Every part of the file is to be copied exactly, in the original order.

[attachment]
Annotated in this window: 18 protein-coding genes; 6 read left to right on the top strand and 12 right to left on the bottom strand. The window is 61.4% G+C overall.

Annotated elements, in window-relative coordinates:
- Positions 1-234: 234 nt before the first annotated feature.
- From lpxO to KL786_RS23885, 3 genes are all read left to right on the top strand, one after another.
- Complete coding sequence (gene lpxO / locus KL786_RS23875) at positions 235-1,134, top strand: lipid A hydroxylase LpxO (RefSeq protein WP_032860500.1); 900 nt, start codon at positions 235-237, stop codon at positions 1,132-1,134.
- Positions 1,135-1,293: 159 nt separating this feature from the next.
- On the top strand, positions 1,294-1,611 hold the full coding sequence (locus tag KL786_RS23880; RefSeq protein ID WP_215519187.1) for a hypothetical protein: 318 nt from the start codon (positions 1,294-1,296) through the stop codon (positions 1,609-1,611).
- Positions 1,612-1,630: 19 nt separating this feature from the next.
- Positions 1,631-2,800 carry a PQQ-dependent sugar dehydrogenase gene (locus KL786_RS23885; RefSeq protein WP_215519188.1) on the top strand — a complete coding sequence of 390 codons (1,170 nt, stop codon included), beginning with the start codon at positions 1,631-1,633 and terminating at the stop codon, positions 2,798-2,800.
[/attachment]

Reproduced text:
Annotated in this window: 18 protein-coding genes; 6 read left to right on the top strand and 12 right to left on the bottom strand. The window is 61.4% G+C overall.

Annotated elements, in window-relative coordinates:
- Positions 1-234: 234 nt before the first annotated feature.
- From lpxO to KL786_RS23885, 3 genes are all read left to right on the top strand, one after another.
- Complete coding sequence (gene lpxO / locus KL786_RS23875) at positions 235-1,134, top strand: lipid A hydroxylase LpxO (RefSeq protein WP_032860500.1); 900 nt, start codon at positions 235-237, stop codon at positions 1,132-1,134.
- Positions 1,135-1,293: 159 nt separating this feature from the next.
- On the top strand, positions 1,294-1,611 hold the full coding sequence (locus tag KL786_RS23880; RefSeq protein ID WP_215519187.1) for a hypothetical protein: 318 nt from the start codon (positions 1,294-1,296) through the stop codon (positions 1,609-1,611).
- Positions 1,612-1,630: 19 nt separating this feature from the next.
- Positions 1,631-2,800 carry a PQQ-dependent sugar dehydrogenase gene (locus KL786_RS23885; RefSeq protein WP_215519188.1) on the top strand — a complete coding sequence of 390 codons (1,170 nt, stop codon included), beginning with the start codon at positions 1,631-1,633 and terminating at the stop codon, positions 2,798-2,800.